As you can see, each of these companies and consoles achieve difficult goals in their unique way, but none of them capture the essence of what the other does best. As a person who looks at games from a design aspect, I find this very interesting regarding how one would be able to incorporate all these great aspects into one game, essentially making it approachable to all demographics while having substantial depth to them. Is this possible? It might not be. It is a really ambitious of a task, and you can’t possibly hope to please everyone. Especially if you’re trying to do this alone. But certainly these are some of the steps needed to be looked at, that would certainly lead to some great games being made.

So with all of my personal bias in mind, I probably haven’t swayed your decision in the slightest. You might be even more confused. But by defining broad scopes of focus like this, it becomes easier to narrow down what people are interested in, and how I should design games for people. What’s your thoughts? Leave a comment below and let me know.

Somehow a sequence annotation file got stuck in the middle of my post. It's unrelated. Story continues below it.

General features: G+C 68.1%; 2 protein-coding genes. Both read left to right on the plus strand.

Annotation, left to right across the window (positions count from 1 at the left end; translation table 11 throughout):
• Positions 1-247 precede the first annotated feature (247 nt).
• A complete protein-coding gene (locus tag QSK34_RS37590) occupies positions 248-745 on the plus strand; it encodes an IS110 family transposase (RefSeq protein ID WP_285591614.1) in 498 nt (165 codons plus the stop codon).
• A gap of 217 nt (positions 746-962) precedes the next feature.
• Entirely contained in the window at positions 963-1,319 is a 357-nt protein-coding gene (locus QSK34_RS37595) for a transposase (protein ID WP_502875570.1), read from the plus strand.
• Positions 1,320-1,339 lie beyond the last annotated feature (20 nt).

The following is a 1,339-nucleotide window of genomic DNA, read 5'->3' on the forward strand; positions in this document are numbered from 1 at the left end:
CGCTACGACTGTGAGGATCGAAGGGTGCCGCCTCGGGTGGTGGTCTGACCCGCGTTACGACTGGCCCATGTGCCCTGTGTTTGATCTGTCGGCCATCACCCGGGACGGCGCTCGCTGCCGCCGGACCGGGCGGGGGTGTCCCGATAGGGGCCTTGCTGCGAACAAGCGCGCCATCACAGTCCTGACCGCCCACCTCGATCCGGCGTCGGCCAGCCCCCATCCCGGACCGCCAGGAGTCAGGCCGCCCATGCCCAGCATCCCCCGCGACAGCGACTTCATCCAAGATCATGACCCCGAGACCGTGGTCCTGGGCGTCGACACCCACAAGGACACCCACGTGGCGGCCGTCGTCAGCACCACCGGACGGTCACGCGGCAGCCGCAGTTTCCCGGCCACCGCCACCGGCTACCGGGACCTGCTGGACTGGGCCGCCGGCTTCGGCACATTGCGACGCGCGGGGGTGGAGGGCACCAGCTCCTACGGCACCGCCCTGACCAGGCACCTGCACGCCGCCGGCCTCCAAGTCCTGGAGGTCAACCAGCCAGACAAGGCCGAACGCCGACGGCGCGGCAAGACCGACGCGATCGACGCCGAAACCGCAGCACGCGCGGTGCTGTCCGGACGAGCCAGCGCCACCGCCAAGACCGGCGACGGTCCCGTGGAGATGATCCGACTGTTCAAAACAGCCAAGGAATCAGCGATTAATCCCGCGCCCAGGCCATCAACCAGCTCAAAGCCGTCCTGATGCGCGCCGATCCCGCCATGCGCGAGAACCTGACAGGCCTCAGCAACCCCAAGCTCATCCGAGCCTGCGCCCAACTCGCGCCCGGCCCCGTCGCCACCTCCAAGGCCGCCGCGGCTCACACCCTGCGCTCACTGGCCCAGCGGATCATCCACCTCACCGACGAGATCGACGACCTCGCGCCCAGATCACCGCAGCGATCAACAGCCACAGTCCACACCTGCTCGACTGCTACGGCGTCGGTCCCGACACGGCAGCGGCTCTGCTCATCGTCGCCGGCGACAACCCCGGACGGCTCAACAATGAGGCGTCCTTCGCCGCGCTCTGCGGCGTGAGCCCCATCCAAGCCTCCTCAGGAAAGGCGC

Farewell for now,

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Peer Review of Bongga Wear

Paola’s site, Bongga Wear is a blog with a focus on plus-size fashion. At first glance, the blog seems to take on a very simplistic stance. The blog seems to consist of the white of the background, the highlights of blue on the top and bottom, and the grey text on the background. As with the previous Peer Review of Bongga Wear, I would also suggest that a little more color be incorporated into the blog to lend the blog a more personable feel, as there isn’t a particular element that stands out about the blog.

Going into the social media aspects of the blog, there doesn’t seem to be much in terms of representation for social media. There is a link to their Instagram, but only the promotional video for the website resides on what is otherwise a barren platform. As mentioned in class, there is something about landing upon an empty page that doesn’t convey a very good impression of social media presence. Branching out and using one’s own Facebook can help provide some traction for social media presence, as well as adopt an audience who would be able to give open feedback. But if the decision to stick solely to Instagram is the choice, then consistent content being posted, the advocating of said Instagram to other social medias and/or social circles may be ideal.

The only other topic of note from the previous Peer Review would be to provide more engagement with Bongga Wear’s audience in order to grow a following. There aren’t necessarily any new challenges that the site faces that doesn’t already present itself. The parting piece of advice would be to follow the suggestions made in the previous paragraph and focus on a more social media-oriented approach.